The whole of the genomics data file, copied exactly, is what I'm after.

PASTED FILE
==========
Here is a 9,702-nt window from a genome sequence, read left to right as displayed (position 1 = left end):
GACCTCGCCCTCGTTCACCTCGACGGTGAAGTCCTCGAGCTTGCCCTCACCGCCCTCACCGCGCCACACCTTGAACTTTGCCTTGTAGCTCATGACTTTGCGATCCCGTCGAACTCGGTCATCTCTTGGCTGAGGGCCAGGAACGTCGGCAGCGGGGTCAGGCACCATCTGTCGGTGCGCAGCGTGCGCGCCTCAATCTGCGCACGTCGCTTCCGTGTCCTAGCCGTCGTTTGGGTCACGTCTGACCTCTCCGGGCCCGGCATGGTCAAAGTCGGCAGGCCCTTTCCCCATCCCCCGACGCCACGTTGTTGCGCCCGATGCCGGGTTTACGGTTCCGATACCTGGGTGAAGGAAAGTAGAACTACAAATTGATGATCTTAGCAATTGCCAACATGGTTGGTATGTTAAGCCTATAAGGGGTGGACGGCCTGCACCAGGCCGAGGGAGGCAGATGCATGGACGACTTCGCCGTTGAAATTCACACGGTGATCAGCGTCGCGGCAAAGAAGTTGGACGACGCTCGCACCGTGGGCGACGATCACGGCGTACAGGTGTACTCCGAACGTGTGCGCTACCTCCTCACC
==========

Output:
Here is a 9,702-nt window from a genome sequence, read left to right as displayed (position 1 = left end):
GACCTCGCCCTCGTTCACCTCGACGGTGAAGTCCTCGAGCTTGCCCTCACCGCCCTCACCGCGCCACACCTTGAACTTTGCCTTGTAGCTCATGACTTTGCGATCCCGTCGAACTCGGTCATCTCTTGGCTGAGGGCCAGGAACGTCGGCAGCGGGGTCAGGCACCATCTGTCGGTGCGCAGCGTGCGCGCCTCAATCTGCGCACGTCGCTTCCGTGTCCTAGCCGTCGTTTGGGTCACGTCTGACCTCTCCGGGCCCGGCATGGTCAAAGTCGGCAGGCCCTTTCCCCATCCCCCGACGCCACGTTGTTGCGCCCGATGCCGGGTTTACGGTTCCGATACCTGGGTGAAGGAAAGTAGAACTACAAATTGATGATCTTAGCAATTGCCAACATGGTTGGTATGTTAAGCCTATAAGGGGTGGACGGCCTGCACCAGGCCGAGGGAGGCAGATGCATGGACGACTTCGCCGTTGAAATTCACACGGTGATCAGCGTCGCGGCAAAGAAGTTGGACGACGCTCGCACCGTGGGCGACGATCACGGCGTACAGGTGTACTCCGAACGTGTGCGCTACCTCCTCACC